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Higher well-being individuals more receptive to cultivated meat: Singapore study

Positive relationship between people’s psychological well-being and their willingness to consume cultivated meat

Researchers from Singapore Management University (SMU) have released a study that reveals a positive relationship between people’s psychological well-being and their willingness to consume cultivated meat. The research, titled ‘Higher well-being individuals are more receptive to cultivated meat: An investigation of their reasoning for consuming cultivated meat’, which has been published in international research journal, Appetite, provides the first ever empirical evidence to support this correlation.

The research also found that individuals’ higher willingness can be motivated by the perception that cultivated meat is as healthy and nutritious, as safe as, and has the same sensory quality as conventional meat, and is beneficial to the society.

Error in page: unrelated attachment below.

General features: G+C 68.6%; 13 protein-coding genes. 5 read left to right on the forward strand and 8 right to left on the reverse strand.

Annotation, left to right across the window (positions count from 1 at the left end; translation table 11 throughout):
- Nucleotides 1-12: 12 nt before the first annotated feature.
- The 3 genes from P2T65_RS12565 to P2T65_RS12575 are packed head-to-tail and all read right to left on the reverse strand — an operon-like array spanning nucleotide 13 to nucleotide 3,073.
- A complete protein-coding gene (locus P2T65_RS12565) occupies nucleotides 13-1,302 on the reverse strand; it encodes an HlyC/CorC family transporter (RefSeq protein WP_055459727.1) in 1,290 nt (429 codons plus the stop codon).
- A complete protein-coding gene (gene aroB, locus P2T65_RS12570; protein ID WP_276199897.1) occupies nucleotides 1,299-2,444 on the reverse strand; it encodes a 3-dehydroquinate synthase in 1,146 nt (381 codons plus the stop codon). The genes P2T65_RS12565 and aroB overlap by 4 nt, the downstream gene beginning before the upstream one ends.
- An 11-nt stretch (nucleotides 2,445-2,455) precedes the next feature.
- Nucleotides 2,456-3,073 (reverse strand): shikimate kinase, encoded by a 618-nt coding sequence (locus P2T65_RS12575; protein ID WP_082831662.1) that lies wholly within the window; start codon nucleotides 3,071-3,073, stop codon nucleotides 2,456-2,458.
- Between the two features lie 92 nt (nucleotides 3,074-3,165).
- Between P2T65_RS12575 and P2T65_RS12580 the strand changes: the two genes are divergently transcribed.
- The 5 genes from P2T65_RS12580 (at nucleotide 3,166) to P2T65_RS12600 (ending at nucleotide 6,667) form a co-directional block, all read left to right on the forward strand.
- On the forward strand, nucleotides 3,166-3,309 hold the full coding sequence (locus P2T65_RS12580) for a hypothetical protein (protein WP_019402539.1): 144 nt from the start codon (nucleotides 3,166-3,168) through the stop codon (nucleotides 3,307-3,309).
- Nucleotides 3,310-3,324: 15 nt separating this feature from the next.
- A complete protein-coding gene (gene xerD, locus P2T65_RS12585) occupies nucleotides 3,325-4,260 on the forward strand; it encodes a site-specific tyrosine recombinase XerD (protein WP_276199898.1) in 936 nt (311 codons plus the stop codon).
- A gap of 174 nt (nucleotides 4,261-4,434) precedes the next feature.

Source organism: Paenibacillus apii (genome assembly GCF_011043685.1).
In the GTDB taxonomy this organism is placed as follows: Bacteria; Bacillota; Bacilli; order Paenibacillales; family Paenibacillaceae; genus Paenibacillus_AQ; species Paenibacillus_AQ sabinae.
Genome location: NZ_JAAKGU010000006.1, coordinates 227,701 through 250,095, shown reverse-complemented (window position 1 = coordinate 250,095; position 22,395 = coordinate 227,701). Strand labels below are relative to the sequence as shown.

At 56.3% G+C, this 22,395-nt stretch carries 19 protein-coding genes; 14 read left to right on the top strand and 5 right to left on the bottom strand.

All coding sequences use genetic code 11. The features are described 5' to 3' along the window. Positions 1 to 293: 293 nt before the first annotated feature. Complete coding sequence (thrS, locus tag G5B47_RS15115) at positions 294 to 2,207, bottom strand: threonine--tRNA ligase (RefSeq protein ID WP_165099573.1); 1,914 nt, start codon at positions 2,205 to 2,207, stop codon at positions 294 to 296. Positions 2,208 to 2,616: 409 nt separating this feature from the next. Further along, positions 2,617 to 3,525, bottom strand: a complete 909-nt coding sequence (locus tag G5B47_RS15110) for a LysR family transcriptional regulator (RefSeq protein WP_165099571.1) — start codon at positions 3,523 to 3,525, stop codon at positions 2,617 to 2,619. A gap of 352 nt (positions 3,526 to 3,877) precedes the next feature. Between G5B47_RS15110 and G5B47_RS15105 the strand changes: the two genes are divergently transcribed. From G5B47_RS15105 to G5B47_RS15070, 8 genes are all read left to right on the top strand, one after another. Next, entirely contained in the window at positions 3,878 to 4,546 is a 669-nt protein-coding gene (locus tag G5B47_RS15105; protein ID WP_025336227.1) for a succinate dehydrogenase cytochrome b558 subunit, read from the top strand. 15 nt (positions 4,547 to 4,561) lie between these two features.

In 2020, Singapore became the first country in the world to allow the commercial sale of cultivated meat to diners and shoppers. The year after, the sector attracted $1.9 billion of venture capital. In November 2022, the Food and Drug Administration in the USA announced that it had completed a “pre-market consultation” on cultivated chicken, and raised no safety concerns with its maker, Upside Foods. In December 2022, the Singapore Food Agency (SFA) announced that it allows Eat Just’s cultivated chicken – which will be labelled to indicate they are cultivated meat – to be sold in Singapore, now that its evaluations have determined that it is safe.

On the practical impact of this study and what cultivated meat companies and ecosystem players can take away from this research, Associate Professor Chong said, “Cultivated meat companies can target information related to the health, safety and societal benefits afforded by cultivated meat to higher well-being consumers, and leverage channels such as search advertising.”

Image credit- shutterstock

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